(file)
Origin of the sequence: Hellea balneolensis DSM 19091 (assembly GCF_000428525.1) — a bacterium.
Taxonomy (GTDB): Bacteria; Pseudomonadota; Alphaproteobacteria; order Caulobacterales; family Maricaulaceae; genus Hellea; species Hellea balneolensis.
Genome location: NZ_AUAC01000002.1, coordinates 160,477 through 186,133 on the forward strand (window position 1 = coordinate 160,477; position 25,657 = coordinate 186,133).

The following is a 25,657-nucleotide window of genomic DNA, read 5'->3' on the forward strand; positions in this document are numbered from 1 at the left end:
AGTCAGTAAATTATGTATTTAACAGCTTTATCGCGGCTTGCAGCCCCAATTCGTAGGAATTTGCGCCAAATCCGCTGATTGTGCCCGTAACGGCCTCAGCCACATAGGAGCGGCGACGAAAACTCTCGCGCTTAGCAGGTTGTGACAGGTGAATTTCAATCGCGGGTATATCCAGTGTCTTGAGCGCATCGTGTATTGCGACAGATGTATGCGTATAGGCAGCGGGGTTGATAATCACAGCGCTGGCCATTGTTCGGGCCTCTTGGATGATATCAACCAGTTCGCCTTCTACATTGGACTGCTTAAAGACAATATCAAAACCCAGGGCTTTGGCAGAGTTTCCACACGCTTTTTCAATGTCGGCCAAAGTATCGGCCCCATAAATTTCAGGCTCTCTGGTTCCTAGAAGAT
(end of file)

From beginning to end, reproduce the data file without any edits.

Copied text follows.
Origin of the sequence: Hellea balneolensis DSM 19091 (assembly GCF_000428525.1) — a bacterium.
Taxonomy (GTDB): Bacteria; Pseudomonadota; Alphaproteobacteria; order Caulobacterales; family Maricaulaceae; genus Hellea; species Hellea balneolensis.
Genome location: NZ_AUAC01000002.1, coordinates 160,477 through 186,133 on the forward strand (window position 1 = coordinate 160,477; position 25,657 = coordinate 186,133).

The following is a 25,657-nucleotide window of genomic DNA, read 5'->3' on the forward strand; positions in this document are numbered from 1 at the left end:
AGTCAGTAAATTATGTATTTAACAGCTTTATCGCGGCTTGCAGCCCCAATTCGTAGGAATTTGCGCCAAATCCGCTGATTGTGCCCGTAACGGCCTCAGCCACATAGGAGCGGCGACGAAAACTCTCGCGCTTAGCAGGTTGTGACAGGTGAATTTCAATCGCGGGTATATCCAGTGTCTTGAGCGCATCGTGTATTGCGACAGATGTATGCGTATAGGCAGCGGGGTTGATAATCACAGCGCTGGCCATTGTTCGGGCCTCTTGGATGATATCAACCAGTTCGCCTTCTACATTGGACTGCTTAAAGACAATATCAAAACCCAGGGCTTTGGCAGAGTTTCCACACGCTTTTTCAATGTCGGCCAAAGTATCGGCCCCATAAATTTCAGGCTCTCTGGTTCCTAGAAGAT